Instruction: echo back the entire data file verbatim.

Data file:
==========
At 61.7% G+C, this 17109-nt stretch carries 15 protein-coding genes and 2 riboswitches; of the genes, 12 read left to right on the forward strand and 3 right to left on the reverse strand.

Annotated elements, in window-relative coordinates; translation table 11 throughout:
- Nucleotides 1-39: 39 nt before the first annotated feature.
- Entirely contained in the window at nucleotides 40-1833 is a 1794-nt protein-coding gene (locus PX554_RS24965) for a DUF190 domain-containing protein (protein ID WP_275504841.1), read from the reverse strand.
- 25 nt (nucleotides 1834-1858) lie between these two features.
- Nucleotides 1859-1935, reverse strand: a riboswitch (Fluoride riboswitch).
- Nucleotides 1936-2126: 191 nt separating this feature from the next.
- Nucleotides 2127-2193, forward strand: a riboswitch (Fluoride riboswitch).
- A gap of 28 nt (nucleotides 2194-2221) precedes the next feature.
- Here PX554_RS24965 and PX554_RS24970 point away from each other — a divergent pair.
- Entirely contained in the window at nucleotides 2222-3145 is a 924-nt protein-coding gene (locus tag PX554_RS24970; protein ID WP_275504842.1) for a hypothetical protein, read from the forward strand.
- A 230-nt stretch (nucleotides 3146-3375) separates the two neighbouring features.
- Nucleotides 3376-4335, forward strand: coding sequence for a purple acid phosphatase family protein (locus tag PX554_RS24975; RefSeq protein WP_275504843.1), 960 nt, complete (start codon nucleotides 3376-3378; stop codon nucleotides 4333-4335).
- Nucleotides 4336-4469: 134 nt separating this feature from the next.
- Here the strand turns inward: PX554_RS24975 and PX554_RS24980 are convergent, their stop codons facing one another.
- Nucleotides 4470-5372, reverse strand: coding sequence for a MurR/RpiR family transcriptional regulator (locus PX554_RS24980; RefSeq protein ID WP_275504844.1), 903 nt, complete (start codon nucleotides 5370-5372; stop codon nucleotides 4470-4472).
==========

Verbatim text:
At 61.7% G+C, this 17109-nt stretch carries 15 protein-coding genes and 2 riboswitches; of the genes, 12 read left to right on the forward strand and 3 right to left on the reverse strand.

Annotated elements, in window-relative coordinates; translation table 11 throughout:
- Nucleotides 1-39: 39 nt before the first annotated feature.
- Entirely contained in the window at nucleotides 40-1833 is a 1794-nt protein-coding gene (locus PX554_RS24965) for a DUF190 domain-containing protein (protein ID WP_275504841.1), read from the reverse strand.
- 25 nt (nucleotides 1834-1858) lie between these two features.
- Nucleotides 1859-1935, reverse strand: a riboswitch (Fluoride riboswitch).
- Nucleotides 1936-2126: 191 nt separating this feature from the next.
- Nucleotides 2127-2193, forward strand: a riboswitch (Fluoride riboswitch).
- A gap of 28 nt (nucleotides 2194-2221) precedes the next feature.
- Here PX554_RS24965 and PX554_RS24970 point away from each other — a divergent pair.
- Entirely contained in the window at nucleotides 2222-3145 is a 924-nt protein-coding gene (locus tag PX554_RS24970; protein ID WP_275504842.1) for a hypothetical protein, read from the forward strand.
- A 230-nt stretch (nucleotides 3146-3375) separates the two neighbouring features.
- Nucleotides 3376-4335, forward strand: coding sequence for a purple acid phosphatase family protein (locus tag PX554_RS24975; RefSeq protein WP_275504843.1), 960 nt, complete (start codon nucleotides 3376-3378; stop codon nucleotides 4333-4335).
- Nucleotides 4336-4469: 134 nt separating this feature from the next.
- Here the strand turns inward: PX554_RS24975 and PX554_RS24980 are convergent, their stop codons facing one another.
- Nucleotides 4470-5372, reverse strand: coding sequence for a MurR/RpiR family transcriptional regulator (locus PX554_RS24980; RefSeq protein ID WP_275504844.1), 903 nt, complete (start codon nucleotides 5370-5372; stop codon nucleotides 4470-4472).